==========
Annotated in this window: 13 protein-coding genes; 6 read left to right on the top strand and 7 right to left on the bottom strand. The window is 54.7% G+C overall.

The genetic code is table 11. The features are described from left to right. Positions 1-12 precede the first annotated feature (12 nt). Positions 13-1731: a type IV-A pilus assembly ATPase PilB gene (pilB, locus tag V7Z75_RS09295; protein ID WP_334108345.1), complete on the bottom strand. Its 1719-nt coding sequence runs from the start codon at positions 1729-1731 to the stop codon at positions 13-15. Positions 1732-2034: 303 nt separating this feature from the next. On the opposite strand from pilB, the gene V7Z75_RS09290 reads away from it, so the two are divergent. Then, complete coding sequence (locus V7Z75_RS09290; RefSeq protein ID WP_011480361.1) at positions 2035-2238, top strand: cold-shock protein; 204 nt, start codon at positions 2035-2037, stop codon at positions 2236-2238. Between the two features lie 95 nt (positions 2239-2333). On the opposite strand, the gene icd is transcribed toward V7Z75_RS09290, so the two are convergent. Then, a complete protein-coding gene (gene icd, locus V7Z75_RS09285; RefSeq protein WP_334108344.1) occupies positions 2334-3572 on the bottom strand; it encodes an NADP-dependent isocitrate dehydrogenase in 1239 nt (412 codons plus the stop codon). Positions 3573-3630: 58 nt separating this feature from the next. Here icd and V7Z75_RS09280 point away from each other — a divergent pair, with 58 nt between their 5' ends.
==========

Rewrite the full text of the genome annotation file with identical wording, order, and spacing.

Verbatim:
Annotated in this window: 13 protein-coding genes; 6 read left to right on the top strand and 7 right to left on the bottom strand. The window is 54.7% G+C overall.

The genetic code is table 11. The features are described from left to right. Positions 1-12 precede the first annotated feature (12 nt). Positions 13-1731: a type IV-A pilus assembly ATPase PilB gene (pilB, locus tag V7Z75_RS09295; protein ID WP_334108345.1), complete on the bottom strand. Its 1719-nt coding sequence runs from the start codon at positions 1729-1731 to the stop codon at positions 13-15. Positions 1732-2034: 303 nt separating this feature from the next. On the opposite strand from pilB, the gene V7Z75_RS09290 reads away from it, so the two are divergent. Then, complete coding sequence (locus V7Z75_RS09290; RefSeq protein ID WP_011480361.1) at positions 2035-2238, top strand: cold-shock protein; 204 nt, start codon at positions 2035-2037, stop codon at positions 2236-2238. Between the two features lie 95 nt (positions 2239-2333). On the opposite strand, the gene icd is transcribed toward V7Z75_RS09290, so the two are convergent. Then, a complete protein-coding gene (gene icd, locus V7Z75_RS09285; RefSeq protein WP_334108344.1) occupies positions 2334-3572 on the bottom strand; it encodes an NADP-dependent isocitrate dehydrogenase in 1239 nt (412 codons plus the stop codon). Positions 3573-3630: 58 nt separating this feature from the next. Here icd and V7Z75_RS09280 point away from each other — a divergent pair, with 58 nt between their 5' ends.